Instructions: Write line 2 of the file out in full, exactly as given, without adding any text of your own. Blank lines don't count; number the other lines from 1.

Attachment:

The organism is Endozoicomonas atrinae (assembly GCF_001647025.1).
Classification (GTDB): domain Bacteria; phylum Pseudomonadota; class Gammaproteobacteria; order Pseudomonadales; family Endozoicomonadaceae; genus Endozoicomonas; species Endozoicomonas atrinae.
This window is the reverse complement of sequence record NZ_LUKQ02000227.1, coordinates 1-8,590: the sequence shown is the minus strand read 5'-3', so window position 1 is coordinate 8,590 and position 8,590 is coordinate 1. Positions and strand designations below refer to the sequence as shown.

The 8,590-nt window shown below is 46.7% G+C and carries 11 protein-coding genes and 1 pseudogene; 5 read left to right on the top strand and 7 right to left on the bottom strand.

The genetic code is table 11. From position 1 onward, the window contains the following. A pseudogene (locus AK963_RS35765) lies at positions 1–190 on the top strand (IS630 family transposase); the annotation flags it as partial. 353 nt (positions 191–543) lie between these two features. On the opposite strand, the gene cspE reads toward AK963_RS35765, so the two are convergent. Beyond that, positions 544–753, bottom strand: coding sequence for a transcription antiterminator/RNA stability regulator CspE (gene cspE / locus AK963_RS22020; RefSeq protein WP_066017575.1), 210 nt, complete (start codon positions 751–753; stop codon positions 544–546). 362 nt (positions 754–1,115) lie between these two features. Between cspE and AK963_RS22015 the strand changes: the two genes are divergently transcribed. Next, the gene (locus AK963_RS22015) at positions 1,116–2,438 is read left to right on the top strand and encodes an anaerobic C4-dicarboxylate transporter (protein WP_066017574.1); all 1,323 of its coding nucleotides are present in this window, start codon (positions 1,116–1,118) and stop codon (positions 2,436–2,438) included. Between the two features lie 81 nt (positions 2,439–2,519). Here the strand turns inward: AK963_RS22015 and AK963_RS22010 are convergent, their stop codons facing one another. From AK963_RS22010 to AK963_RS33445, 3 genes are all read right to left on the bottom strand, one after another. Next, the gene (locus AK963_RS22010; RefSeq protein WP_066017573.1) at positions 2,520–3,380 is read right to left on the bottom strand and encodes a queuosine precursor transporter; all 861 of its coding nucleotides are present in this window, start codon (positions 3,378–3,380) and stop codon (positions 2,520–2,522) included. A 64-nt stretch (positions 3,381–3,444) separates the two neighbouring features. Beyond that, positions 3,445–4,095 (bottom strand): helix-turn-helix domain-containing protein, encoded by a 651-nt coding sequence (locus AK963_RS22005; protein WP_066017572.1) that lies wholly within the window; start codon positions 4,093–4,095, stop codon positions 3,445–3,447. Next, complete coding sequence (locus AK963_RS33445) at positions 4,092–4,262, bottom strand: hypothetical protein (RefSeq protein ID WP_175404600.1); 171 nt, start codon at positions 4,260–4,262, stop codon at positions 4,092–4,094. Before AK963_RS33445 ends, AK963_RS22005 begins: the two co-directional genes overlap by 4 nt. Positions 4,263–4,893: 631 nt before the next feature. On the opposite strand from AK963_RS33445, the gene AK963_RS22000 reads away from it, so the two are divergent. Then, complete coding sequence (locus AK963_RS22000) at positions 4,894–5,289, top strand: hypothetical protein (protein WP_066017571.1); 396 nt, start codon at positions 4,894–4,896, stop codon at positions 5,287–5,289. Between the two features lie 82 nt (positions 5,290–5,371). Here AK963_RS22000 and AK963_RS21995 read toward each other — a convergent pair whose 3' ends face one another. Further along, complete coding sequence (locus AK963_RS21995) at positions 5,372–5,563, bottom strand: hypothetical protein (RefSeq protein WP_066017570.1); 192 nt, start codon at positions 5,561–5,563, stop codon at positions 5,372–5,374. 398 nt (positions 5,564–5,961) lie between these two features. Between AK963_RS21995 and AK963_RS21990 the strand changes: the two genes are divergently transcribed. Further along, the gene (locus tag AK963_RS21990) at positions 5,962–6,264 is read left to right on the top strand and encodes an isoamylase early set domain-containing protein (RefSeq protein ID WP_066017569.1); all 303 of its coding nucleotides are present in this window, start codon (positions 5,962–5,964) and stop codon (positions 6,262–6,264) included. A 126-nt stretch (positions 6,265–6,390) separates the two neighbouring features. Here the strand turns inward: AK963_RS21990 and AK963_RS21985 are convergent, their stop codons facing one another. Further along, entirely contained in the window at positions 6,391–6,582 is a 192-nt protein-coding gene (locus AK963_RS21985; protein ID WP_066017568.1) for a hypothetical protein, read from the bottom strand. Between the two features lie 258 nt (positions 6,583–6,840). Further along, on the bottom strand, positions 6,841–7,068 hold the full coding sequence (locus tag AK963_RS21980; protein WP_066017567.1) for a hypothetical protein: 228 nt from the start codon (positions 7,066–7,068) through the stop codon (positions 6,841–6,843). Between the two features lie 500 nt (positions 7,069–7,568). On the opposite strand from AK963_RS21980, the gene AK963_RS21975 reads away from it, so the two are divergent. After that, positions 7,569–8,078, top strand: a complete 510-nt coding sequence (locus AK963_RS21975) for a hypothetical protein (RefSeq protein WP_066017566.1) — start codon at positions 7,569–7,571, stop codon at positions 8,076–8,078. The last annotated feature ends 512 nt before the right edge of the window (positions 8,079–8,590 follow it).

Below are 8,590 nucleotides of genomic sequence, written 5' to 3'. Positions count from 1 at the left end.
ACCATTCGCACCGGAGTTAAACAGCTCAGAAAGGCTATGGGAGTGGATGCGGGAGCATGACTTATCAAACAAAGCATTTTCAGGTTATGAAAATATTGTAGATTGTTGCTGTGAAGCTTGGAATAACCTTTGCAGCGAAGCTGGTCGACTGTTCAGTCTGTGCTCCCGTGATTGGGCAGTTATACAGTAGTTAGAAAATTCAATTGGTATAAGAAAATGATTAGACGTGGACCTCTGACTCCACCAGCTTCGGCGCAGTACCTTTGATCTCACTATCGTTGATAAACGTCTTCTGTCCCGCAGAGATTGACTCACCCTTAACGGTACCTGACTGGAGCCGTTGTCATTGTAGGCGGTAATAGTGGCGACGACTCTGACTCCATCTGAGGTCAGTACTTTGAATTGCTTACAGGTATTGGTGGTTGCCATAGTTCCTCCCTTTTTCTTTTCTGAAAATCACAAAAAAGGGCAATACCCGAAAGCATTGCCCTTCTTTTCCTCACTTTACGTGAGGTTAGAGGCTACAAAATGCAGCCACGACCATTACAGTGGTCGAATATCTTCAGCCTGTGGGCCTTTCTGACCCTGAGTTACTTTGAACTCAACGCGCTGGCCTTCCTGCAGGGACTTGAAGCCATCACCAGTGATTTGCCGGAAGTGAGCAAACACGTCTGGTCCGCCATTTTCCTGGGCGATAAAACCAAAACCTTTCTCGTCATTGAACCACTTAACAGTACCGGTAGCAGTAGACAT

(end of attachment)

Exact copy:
Classification (GTDB): domain Bacteria; phylum Pseudomonadota; class Gammaproteobacteria; order Pseudomonadales; family Endozoicomonadaceae; genus Endozoicomonas; species Endozoicomonas atrinae.